You are Free to Sin Boldly


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You may have heard, be a sinner and sin boldly. Really! What are we supposed to do with that Let's talk...

You’ve heard the quote from Martin Luther, “Be a sinner and sin boldly, but believe and rejoice in Christ even more boldly.”

I woke up the other morning with the words “sin boldly” on my mind.

Not your typical opening thought for the day? Not mine either. I believe it was God’s nudge for me to write about this to start the discussion on—freedom to.

For two weeks I’ve looked at the freedom I have “from.” Now it’s time to look at the freedom I have “to.” Freedom to be who I am created to be. Freedom to plan my calendar. Freedom to love big. Freedom to live.

And part of living in this sinful world is well . . . sin.

So, when I woke up thinking “sin boldly” it seemed a good place to start. I am free to sin boldly.

You are too.

Wait a minute. What exactly does that mean?

I’ve read several articles from teachers whose students use Luther’s quote as an excuse to do as they please and disobey. Is that it?

Paul said, “Some might say, “our sinfulness serves a good purpose, for it helps people see how righteous God is. Isn’t it unfair, then, for Him to punish us?” (This is merely a human point of view.) Romans 3:5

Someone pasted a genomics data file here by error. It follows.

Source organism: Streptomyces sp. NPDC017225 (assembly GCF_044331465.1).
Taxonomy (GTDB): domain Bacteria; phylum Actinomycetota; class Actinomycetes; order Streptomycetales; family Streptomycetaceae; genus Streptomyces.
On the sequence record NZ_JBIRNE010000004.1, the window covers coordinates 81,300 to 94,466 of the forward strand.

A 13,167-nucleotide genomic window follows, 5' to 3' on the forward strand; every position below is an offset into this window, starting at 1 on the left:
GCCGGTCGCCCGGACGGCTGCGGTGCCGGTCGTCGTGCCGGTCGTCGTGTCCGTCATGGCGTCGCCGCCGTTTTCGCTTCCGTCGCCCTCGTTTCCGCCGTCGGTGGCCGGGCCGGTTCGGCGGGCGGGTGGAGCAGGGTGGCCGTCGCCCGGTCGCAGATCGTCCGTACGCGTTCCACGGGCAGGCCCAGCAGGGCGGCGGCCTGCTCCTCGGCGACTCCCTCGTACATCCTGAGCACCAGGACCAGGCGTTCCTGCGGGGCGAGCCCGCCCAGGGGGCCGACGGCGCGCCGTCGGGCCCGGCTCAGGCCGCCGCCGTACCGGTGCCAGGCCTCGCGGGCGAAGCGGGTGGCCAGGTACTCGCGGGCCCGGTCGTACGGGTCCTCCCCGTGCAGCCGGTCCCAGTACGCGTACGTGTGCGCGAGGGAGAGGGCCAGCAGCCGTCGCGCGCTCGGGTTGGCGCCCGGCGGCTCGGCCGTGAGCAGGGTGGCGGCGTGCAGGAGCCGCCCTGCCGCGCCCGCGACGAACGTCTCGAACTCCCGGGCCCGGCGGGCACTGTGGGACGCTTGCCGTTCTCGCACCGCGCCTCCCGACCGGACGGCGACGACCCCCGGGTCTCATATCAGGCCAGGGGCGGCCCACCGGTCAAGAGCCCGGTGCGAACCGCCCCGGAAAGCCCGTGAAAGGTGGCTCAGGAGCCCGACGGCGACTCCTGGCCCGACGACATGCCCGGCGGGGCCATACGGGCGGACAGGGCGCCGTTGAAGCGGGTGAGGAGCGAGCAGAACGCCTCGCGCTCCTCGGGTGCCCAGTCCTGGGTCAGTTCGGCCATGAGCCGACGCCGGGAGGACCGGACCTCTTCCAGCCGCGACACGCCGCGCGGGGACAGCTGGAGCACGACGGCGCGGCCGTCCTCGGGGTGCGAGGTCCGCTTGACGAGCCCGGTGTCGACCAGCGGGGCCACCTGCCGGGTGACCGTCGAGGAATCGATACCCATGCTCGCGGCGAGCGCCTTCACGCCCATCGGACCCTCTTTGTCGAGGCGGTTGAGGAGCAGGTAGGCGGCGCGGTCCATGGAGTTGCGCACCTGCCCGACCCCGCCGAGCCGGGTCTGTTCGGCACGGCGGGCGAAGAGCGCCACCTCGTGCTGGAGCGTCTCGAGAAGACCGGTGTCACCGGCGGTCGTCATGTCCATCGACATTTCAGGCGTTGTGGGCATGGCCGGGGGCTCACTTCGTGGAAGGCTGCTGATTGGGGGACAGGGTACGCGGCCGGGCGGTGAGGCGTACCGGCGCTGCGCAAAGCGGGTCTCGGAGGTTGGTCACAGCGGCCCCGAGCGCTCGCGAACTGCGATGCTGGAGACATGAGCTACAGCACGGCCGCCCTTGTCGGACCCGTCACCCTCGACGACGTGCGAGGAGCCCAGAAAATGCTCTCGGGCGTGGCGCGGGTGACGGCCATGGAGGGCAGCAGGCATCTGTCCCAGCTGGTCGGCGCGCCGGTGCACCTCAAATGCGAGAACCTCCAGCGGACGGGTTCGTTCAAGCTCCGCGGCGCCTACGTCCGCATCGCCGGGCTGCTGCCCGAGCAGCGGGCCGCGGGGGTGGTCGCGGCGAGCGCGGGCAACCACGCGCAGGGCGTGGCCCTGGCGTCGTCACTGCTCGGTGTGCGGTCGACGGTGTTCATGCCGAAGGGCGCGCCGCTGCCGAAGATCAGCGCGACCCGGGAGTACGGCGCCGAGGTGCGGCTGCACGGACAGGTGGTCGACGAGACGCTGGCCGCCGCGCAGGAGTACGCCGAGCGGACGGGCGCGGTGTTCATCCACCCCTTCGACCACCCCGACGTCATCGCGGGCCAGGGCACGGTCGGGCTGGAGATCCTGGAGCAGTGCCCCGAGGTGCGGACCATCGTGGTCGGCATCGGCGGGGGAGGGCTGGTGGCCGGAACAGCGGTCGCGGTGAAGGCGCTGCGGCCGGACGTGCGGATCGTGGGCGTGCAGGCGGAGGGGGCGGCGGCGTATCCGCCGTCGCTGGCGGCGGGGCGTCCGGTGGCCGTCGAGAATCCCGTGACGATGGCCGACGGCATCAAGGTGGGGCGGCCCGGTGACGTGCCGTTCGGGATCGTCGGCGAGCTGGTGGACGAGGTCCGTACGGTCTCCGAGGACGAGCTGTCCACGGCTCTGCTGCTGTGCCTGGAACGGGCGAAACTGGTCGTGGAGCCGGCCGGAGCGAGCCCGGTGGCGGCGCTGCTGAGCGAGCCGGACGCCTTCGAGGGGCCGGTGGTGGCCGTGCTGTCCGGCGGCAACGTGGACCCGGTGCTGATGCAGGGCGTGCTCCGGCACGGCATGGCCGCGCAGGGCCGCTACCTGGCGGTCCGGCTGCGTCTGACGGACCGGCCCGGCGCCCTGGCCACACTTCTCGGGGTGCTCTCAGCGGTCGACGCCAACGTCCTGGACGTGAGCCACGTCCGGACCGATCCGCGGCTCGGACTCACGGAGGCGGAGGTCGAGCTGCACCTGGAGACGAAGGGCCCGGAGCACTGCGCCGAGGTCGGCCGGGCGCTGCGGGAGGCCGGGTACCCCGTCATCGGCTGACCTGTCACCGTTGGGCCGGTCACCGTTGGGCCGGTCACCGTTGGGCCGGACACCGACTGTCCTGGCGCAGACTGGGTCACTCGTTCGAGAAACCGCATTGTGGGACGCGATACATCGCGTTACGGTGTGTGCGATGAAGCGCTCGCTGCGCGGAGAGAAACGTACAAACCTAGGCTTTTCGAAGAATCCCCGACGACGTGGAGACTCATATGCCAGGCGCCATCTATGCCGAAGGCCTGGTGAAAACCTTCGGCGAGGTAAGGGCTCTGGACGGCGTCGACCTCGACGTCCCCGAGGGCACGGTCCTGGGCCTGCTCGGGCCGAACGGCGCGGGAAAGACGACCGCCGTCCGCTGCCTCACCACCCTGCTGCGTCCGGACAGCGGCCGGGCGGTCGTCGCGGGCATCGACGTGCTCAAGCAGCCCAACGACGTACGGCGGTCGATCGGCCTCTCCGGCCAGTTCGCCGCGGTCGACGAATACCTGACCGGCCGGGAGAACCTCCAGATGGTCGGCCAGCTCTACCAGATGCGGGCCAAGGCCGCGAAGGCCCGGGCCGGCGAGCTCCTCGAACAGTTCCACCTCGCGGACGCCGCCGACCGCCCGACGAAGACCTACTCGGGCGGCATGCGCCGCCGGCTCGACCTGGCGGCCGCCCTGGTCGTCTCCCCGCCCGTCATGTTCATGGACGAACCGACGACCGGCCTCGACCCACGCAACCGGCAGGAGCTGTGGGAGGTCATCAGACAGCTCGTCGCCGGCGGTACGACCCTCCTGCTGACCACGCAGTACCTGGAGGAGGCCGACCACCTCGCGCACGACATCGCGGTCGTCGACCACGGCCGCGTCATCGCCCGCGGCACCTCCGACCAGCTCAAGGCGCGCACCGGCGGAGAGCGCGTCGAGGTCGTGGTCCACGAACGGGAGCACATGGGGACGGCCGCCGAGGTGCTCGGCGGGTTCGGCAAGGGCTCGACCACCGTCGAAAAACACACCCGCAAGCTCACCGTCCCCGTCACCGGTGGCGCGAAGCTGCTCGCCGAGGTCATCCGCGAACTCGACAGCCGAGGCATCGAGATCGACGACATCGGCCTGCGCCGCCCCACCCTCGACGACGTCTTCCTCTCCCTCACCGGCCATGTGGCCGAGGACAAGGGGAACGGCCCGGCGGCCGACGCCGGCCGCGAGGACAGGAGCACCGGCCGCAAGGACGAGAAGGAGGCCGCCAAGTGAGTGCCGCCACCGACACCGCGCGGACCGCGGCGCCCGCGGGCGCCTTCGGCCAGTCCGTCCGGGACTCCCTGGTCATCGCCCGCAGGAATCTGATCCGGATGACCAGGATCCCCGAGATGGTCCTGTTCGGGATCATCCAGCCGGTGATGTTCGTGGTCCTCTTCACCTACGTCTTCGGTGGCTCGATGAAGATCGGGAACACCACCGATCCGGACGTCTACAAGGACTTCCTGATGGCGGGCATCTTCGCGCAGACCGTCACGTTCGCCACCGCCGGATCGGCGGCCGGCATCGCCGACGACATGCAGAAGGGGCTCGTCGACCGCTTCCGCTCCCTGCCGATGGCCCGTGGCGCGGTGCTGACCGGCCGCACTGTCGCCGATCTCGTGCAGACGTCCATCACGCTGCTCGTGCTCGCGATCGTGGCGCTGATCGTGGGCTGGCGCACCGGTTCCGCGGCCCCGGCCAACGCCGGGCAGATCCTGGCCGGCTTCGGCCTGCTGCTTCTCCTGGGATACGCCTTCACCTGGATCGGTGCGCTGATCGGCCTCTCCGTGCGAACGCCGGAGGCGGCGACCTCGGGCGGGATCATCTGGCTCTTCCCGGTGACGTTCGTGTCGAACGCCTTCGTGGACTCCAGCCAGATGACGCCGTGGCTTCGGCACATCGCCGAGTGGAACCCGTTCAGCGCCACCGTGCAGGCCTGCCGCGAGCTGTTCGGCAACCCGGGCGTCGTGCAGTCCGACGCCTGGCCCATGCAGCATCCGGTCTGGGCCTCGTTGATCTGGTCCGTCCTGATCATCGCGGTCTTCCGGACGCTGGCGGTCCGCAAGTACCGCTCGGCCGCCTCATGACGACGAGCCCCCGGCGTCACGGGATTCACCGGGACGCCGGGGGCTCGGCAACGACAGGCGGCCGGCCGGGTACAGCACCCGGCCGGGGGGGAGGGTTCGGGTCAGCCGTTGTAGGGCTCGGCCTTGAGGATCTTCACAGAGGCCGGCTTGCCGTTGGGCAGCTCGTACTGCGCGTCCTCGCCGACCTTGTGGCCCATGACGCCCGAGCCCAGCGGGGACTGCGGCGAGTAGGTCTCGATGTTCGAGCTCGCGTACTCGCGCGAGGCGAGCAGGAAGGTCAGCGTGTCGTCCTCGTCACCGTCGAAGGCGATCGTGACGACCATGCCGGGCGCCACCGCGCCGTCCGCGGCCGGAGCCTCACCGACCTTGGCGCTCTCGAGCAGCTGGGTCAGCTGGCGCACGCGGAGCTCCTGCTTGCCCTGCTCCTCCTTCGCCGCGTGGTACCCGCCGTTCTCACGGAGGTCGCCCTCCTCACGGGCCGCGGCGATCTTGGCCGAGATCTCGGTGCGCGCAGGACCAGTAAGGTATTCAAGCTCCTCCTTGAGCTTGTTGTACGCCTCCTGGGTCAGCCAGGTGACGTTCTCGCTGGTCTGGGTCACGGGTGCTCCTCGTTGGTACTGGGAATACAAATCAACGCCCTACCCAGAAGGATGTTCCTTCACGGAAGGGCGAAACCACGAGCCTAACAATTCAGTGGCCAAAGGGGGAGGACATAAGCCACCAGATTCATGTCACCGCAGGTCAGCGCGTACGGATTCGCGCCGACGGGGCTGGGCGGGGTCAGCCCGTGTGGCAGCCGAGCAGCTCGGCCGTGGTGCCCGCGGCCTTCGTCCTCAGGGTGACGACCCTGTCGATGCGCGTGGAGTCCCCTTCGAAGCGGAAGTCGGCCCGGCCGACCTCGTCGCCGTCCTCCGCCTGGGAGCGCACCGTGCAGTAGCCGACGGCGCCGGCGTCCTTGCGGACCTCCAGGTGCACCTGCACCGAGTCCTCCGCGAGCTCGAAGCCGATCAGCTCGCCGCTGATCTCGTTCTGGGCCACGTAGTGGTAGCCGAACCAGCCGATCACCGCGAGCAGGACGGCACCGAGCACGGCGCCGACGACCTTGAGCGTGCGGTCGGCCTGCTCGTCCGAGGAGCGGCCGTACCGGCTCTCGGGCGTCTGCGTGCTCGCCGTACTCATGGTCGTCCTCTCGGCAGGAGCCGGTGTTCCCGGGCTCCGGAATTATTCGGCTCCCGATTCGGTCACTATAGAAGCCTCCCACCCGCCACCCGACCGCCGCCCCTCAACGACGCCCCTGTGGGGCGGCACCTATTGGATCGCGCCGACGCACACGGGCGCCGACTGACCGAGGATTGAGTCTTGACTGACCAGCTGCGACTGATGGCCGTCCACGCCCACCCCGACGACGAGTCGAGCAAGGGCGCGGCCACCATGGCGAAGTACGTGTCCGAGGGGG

Well then, should we keep on sinning so that God can show us more and more of His wonderful grace? Of course not! Since we have died to sin, how can we continue to live in it? Romans 6:1–2

But you and I do continue to live in sin. No matter how hard we try, we’re going to sin.

I have times when my motives are far less than honorable. When my attitude stinks. When I’m tired and cranky and selfish. Times when I do the right thing because I’m supposed to not because I want to. Okay, that’s enough. I’m starting to squirm here.

Let’s take a look at Luther’s actual quote found in – A Letter from Luther to Melanchthon, written August 1, 1521

“Be a sinner, and let your sins be strong, but let your trust in Christ be stronger, and rejoice in Christ who is the victor over sin, death, and the world. We will commit sins while we are here, for this life is not a place where justice resides… It suffices that through God’s glory we have recognized the Lamb who takes away the sin of the world. No sin can separate us from Him.” ~Martin Luther

“We will commit sins while we are here…”

Hmmm. Yes, we will.

I believe Luther’s point is this—we’re not going to get it right!

While we are here we will commit sins, but does that mean we should sit in a corner all day with our Bibles in our laps avoiding life and people to protect ourselves from sin.

Absolutely not.

You may have heard, be a sinner and sin boldly. Really! What are we supposed to do with that Let's talk..